Back to August 2004. Still on holiday after his failed run, Rod had some free time to plan. So when he returned home he was determined to follow a training programme on his Indoor Rower together with joining Weight Watchers. This brought him face to face with planning daily routines for training and recording his progress. It also gave him the chance to look at his eating habits, including portion size, when and where he ate his meals and the number of times each day he'd be snacking. And when it came to preparing his menus his wife was with him trying out new recipes made from freshly bought food rather than ready-made convenience food. Weight Watchers' weight loss plan is based on a set number of points individually calculated for you each day, matched to your height, weight, body type and daily level of activity. Food by type and weight is given a points value.

This dual approach of exercise and monitoring food intake gave him the incentive to begin in September 2004.

"Healthy sensible eating together with Indoor Rowing saw the fat drop off. I had regular rewards when I reached weight loss milestones. I bought a new pair of trainers and a half-day visit to Harrogate Spa. There I enjoyed massage, a session on a flotation bed and hydrotherapy treatment. Next was the purchase of a new bike. This is for my next fitness venture, which will be cycling from Land's End to John O'Groats for charity."

Rod Wark"Also I marked every kilo shed with a similar amount collected in bags of sugar as a visual incentive to maintain the onslaught on my waistline. On the table in my office the bags of sugar increased over the months. Every day I was reminded what had been achieved. Things got to a head when the cleaners found that sugar was spilling from the pile. They said they couldn't manage to clean any longer so when I had a sugar mountain of 46 one-kilo bags (100lbs) I decided to donate this to a charity. When I had colleagues visiting my office they were interested to know what was happening. They also noted that I was drinking much more water. I'm certain over a dozen people have decided to follow me and lose weight the same way."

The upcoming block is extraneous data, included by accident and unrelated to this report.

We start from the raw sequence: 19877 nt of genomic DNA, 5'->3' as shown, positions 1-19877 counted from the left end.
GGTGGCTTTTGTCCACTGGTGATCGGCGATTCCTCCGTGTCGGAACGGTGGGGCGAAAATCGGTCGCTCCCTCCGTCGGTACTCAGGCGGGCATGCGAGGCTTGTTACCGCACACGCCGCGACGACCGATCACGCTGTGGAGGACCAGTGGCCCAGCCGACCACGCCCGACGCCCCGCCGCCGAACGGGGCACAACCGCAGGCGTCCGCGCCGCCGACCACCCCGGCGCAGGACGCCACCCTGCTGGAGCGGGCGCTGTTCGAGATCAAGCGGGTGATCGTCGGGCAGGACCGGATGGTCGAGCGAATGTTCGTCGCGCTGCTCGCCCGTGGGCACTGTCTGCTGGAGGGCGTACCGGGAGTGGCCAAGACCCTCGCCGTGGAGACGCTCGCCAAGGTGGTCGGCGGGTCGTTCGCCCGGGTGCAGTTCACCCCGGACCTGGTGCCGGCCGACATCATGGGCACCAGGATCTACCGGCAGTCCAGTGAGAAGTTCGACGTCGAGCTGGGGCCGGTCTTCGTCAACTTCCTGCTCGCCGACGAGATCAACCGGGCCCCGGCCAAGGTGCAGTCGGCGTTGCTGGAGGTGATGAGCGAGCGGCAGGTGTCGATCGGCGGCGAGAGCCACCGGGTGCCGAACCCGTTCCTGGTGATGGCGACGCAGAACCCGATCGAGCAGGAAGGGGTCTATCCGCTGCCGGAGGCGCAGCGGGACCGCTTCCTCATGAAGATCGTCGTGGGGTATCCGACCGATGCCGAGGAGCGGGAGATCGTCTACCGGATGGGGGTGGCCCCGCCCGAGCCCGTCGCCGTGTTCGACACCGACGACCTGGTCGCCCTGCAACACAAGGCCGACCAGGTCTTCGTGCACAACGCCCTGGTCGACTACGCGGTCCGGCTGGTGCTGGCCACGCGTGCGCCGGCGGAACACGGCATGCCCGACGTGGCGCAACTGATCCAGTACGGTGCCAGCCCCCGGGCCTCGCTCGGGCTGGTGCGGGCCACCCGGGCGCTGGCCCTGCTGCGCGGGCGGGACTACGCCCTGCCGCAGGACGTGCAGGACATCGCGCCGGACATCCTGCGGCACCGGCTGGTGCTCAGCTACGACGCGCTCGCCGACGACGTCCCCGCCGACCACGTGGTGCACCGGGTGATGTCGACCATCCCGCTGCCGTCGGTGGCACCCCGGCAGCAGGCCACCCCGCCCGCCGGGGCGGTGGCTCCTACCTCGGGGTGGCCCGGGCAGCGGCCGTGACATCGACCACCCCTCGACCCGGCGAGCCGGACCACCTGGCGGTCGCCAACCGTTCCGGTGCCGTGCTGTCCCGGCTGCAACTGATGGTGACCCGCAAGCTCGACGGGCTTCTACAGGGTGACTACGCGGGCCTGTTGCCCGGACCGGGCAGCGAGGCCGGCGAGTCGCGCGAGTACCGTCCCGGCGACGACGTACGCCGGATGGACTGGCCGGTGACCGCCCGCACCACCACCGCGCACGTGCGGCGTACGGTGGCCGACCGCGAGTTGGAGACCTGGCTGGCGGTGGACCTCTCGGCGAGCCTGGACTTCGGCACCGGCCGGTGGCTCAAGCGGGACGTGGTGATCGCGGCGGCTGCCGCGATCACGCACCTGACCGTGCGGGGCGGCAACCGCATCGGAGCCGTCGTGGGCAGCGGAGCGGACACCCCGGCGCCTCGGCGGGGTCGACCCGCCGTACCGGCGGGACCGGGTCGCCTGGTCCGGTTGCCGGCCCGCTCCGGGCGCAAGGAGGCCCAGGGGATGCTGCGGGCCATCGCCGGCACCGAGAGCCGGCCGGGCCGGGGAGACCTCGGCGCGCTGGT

Rod has brought his weight down by 42 kilos (six and a half stones) in nine months from September 2004 to the summer of 2005. Throughout he achieved a sensible weekly weight loss of ¾ kilo (1½ lbs) so overall this reduction is within safe limits. In November 2005 he weighed 92 kilos (203 lbs). Mid-January 2006 he was down to 88 kilos (194 lbs) so he's close to reaching his target weight of 86 kilos (189 lbs) in April.

This staggering weight loss enabled him to achieve a remarkable 2,000m time. At the 2005 British Indoor Rowing Championships he was in the lead for the first 1,000 metres of the race but came in seventh in a time of 6:32.2, just 18 seconds behind the gold medal winner.

Setting goals is behind this successful weight loss and increase of energy. So Rod raised the bar and gave himself more challenges. He completed a sponsored 26 mile marathon row (2hours 57 minutes) at the Caring For Life Open Day at Crag House Farm in June and made £1,400 plus a further £100 on the day from well wishers who paid £1 to guess the time it would take him to row the distance. Visit to find out more about this charity that has really helped people in Leeds. And also for this charity, last summer Rod and some biking friends completed the 136-mile Coast to Coast (C2C) cycle ride in three days from Whitehaven to St Bees, Sunderland.